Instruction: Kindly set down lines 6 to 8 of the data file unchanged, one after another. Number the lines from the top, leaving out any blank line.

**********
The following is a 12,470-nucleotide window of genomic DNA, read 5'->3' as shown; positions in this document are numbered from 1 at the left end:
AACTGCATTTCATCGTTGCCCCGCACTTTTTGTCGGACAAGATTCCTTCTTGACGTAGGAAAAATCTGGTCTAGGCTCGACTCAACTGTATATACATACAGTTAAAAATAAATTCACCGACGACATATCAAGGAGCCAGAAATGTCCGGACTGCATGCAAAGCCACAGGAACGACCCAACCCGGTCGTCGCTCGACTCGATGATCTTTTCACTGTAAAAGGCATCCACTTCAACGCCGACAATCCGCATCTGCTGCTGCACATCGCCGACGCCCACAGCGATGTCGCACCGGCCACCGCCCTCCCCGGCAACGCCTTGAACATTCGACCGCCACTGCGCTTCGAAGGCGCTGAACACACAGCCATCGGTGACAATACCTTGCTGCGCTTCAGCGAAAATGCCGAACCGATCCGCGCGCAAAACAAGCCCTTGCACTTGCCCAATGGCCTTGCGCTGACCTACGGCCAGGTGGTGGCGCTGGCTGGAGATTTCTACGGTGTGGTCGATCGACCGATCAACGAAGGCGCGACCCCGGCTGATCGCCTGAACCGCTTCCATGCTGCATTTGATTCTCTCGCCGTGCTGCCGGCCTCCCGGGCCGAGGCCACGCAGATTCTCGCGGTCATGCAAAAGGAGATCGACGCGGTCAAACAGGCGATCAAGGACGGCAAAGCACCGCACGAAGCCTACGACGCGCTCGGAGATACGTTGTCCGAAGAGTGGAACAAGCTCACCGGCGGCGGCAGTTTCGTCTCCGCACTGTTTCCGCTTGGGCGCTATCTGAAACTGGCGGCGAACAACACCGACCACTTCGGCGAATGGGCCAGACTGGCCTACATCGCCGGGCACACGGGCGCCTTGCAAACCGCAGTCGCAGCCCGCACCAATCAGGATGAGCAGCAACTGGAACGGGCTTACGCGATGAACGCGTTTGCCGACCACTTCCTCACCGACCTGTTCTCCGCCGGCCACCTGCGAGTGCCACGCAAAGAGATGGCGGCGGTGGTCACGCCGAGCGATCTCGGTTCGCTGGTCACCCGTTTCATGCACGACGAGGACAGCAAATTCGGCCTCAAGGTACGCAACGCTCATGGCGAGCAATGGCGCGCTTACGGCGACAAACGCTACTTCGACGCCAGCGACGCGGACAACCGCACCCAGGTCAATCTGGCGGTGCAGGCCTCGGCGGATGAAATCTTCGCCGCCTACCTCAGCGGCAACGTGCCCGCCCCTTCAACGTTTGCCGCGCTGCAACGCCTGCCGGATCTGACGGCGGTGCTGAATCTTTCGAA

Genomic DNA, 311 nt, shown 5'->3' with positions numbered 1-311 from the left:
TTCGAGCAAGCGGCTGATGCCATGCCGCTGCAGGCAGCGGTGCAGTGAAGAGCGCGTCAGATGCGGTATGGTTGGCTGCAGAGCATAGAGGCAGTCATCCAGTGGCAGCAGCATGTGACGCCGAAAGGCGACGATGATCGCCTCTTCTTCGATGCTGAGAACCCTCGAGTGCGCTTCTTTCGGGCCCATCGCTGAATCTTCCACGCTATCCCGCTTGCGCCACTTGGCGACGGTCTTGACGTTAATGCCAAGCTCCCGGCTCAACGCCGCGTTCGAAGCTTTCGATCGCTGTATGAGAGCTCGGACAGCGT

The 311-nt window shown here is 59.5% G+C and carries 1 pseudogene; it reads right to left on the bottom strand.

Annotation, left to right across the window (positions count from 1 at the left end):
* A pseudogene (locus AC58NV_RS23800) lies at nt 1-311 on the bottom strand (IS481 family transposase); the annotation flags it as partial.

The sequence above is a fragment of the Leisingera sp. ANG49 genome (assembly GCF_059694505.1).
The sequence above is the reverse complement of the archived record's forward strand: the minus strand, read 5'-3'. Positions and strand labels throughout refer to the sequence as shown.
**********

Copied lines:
Annotation, left to right across the window (positions count from 1 at the left end):
* A pseudogene (locus AC58NV_RS23800) lies at nt 1-311 on the bottom strand (IS481 family transposase); the annotation flags it as partial.

The sequence above is a fragment of the Leisingera sp. ANG49 genome (assembly GCF_059694505.1).